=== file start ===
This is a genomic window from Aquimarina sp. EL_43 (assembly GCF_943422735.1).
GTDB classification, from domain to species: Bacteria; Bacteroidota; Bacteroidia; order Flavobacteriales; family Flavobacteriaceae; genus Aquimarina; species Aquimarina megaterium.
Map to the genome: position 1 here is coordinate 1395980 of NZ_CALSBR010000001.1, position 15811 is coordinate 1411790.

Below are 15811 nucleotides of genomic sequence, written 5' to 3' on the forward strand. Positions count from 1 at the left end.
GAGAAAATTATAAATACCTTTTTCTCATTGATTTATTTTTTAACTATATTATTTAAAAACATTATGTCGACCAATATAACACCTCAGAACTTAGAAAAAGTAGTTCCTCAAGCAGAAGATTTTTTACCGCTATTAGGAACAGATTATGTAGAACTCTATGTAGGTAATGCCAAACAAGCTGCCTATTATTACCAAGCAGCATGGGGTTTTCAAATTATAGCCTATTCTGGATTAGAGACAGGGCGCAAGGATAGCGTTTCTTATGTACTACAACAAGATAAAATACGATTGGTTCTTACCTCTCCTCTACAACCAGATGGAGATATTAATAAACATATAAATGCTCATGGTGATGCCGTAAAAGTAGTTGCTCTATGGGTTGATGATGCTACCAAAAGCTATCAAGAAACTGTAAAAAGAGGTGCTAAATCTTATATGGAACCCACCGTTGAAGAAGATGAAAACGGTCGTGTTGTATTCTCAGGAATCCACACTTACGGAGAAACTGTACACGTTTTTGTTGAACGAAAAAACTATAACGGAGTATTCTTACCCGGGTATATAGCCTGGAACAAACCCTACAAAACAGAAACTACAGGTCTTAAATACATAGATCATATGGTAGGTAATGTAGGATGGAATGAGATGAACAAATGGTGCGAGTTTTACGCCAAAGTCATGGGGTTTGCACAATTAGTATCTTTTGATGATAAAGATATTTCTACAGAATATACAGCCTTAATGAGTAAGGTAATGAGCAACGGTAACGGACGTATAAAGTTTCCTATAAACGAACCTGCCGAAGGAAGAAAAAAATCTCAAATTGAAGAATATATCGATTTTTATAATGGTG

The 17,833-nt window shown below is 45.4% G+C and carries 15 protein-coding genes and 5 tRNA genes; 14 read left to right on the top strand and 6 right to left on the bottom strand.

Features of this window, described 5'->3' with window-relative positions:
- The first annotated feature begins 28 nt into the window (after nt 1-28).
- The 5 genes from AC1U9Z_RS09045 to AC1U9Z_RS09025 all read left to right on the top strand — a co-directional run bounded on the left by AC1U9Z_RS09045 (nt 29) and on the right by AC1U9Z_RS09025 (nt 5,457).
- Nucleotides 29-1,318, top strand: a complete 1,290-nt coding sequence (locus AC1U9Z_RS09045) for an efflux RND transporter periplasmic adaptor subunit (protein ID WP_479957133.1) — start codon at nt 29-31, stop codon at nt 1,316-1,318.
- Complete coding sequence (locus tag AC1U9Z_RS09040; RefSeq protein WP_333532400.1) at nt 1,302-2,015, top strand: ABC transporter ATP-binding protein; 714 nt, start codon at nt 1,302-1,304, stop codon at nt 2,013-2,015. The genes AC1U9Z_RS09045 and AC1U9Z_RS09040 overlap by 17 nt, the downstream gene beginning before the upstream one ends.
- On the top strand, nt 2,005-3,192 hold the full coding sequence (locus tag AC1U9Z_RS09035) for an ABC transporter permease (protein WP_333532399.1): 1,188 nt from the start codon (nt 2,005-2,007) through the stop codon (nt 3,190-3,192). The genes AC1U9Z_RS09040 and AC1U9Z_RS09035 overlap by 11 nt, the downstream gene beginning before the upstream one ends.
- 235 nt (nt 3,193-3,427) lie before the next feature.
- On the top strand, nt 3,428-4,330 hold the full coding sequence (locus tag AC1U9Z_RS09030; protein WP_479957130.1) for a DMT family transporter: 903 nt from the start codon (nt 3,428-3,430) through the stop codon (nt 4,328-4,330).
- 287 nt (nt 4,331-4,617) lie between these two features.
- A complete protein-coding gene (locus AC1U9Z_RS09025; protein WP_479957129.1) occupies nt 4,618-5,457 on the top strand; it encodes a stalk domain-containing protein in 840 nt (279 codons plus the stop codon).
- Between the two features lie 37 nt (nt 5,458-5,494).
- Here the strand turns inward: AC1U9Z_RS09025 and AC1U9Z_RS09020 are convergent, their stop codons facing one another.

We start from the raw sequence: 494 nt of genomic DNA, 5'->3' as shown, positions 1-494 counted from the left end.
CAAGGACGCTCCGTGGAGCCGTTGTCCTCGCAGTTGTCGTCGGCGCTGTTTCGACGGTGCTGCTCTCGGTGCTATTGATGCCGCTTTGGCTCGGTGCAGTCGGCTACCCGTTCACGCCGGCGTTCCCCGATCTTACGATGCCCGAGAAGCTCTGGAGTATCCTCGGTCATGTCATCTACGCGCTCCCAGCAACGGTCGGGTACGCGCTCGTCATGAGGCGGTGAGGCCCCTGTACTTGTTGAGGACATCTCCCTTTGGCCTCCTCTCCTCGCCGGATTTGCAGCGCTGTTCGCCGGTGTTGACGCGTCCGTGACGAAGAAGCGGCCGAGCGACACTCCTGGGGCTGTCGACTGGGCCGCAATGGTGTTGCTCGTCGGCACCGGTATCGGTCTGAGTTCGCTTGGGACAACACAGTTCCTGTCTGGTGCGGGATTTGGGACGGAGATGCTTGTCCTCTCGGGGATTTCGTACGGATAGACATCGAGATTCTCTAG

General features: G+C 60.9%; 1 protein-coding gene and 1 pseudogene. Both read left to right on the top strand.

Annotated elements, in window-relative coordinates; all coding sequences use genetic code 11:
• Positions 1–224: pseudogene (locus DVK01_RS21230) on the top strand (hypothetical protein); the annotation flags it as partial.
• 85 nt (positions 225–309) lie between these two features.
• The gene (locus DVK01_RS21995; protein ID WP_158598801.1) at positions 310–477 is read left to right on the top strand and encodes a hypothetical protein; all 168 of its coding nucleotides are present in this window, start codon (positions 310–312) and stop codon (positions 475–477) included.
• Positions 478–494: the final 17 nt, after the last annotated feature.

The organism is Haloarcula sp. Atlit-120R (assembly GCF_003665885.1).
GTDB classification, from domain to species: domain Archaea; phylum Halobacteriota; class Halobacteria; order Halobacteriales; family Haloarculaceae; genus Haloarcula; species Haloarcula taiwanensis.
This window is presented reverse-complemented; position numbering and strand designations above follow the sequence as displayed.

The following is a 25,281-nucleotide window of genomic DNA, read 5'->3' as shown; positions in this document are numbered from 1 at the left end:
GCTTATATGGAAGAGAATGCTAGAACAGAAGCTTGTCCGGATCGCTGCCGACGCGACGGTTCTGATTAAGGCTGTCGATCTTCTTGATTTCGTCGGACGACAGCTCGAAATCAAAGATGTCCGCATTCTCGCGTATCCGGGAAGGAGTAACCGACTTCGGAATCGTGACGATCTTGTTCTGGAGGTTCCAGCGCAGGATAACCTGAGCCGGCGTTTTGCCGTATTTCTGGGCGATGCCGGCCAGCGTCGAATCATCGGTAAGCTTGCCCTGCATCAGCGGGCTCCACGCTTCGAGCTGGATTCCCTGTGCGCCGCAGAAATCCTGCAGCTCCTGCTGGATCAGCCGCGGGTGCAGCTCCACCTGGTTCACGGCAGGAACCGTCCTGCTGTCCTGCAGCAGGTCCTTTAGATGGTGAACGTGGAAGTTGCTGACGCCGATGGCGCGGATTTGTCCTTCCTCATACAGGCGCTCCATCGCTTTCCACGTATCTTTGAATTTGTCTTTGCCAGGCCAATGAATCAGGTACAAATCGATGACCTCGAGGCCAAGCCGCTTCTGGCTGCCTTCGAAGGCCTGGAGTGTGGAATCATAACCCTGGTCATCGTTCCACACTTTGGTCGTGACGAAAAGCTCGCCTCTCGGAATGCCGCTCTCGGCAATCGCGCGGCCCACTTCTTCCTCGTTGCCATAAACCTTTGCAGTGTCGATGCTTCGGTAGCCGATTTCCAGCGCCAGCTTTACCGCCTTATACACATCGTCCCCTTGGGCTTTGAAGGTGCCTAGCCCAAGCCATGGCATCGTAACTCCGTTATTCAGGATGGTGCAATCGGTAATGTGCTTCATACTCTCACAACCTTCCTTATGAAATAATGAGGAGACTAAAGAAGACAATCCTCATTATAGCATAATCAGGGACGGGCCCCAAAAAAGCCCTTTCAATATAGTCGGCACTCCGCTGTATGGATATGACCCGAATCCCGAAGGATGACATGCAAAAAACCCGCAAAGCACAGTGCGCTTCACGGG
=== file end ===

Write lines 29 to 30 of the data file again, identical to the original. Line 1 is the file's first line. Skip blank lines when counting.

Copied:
This window is presented reverse-complemented; position numbering and strand designations above follow the sequence as displayed.

The following is a 25,281-nucleotide window of genomic DNA, read 5'->3' as shown; positions in this document are numbered from 1 at the left end: